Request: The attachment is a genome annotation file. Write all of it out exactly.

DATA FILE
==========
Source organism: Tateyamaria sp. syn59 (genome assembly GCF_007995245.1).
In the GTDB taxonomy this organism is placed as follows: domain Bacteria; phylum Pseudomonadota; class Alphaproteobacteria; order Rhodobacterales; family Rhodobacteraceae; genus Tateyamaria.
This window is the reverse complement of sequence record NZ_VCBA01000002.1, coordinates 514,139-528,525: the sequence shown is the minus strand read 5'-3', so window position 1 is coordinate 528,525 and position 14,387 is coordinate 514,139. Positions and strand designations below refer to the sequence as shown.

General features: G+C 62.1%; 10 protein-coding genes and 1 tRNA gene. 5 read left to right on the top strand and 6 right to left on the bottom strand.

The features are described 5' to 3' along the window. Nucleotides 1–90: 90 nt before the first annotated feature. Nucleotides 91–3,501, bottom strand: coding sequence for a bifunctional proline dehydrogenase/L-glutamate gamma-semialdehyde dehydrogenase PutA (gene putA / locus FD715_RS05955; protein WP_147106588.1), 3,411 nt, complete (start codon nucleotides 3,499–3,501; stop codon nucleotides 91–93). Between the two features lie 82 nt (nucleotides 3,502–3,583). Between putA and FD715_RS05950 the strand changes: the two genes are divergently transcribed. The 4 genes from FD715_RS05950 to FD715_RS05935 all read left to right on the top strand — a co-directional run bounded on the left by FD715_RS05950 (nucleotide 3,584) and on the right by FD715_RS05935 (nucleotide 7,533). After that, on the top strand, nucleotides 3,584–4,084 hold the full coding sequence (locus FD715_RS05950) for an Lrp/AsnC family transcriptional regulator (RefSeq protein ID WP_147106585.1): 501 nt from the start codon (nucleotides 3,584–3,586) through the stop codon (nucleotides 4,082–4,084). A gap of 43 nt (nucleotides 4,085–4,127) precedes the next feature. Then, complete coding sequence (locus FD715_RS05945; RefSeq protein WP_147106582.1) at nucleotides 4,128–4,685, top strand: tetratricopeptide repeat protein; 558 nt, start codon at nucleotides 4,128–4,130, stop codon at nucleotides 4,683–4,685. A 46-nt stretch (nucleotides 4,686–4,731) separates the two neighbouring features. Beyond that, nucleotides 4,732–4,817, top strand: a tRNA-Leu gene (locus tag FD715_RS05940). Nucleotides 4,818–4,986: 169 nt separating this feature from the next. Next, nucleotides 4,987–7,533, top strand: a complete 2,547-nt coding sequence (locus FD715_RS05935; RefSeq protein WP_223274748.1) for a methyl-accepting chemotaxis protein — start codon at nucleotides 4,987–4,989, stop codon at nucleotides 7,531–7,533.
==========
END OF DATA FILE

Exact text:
Source organism: Tateyamaria sp. syn59 (genome assembly GCF_007995245.1).
In the GTDB taxonomy this organism is placed as follows: domain Bacteria; phylum Pseudomonadota; class Alphaproteobacteria; order Rhodobacterales; family Rhodobacteraceae; genus Tateyamaria.
This window is the reverse complement of sequence record NZ_VCBA01000002.1, coordinates 514,139-528,525: the sequence shown is the minus strand read 5'-3', so window position 1 is coordinate 528,525 and position 14,387 is coordinate 514,139. Positions and strand designations below refer to the sequence as shown.

General features: G+C 62.1%; 10 protein-coding genes and 1 tRNA gene. 5 read left to right on the top strand and 6 right to left on the bottom strand.

The features are described 5' to 3' along the window. Nucleotides 1–90: 90 nt before the first annotated feature. Nucleotides 91–3,501, bottom strand: coding sequence for a bifunctional proline dehydrogenase/L-glutamate gamma-semialdehyde dehydrogenase PutA (gene putA / locus FD715_RS05955; protein WP_147106588.1), 3,411 nt, complete (start codon nucleotides 3,499–3,501; stop codon nucleotides 91–93). Between the two features lie 82 nt (nucleotides 3,502–3,583). Between putA and FD715_RS05950 the strand changes: the two genes are divergently transcribed. The 4 genes from FD715_RS05950 to FD715_RS05935 all read left to right on the top strand — a co-directional run bounded on the left by FD715_RS05950 (nucleotide 3,584) and on the right by FD715_RS05935 (nucleotide 7,533). After that, on the top strand, nucleotides 3,584–4,084 hold the full coding sequence (locus FD715_RS05950) for an Lrp/AsnC family transcriptional regulator (RefSeq protein ID WP_147106585.1): 501 nt from the start codon (nucleotides 3,584–3,586) through the stop codon (nucleotides 4,082–4,084). A gap of 43 nt (nucleotides 4,085–4,127) precedes the next feature. Then, complete coding sequence (locus FD715_RS05945; RefSeq protein WP_147106582.1) at nucleotides 4,128–4,685, top strand: tetratricopeptide repeat protein; 558 nt, start codon at nucleotides 4,128–4,130, stop codon at nucleotides 4,683–4,685. A 46-nt stretch (nucleotides 4,686–4,731) separates the two neighbouring features. Beyond that, nucleotides 4,732–4,817, top strand: a tRNA-Leu gene (locus tag FD715_RS05940). Nucleotides 4,818–4,986: 169 nt separating this feature from the next. Next, nucleotides 4,987–7,533, top strand: a complete 2,547-nt coding sequence (locus FD715_RS05935; RefSeq protein WP_223274748.1) for a methyl-accepting chemotaxis protein — start codon at nucleotides 4,987–4,989, stop codon at nucleotides 7,531–7,533.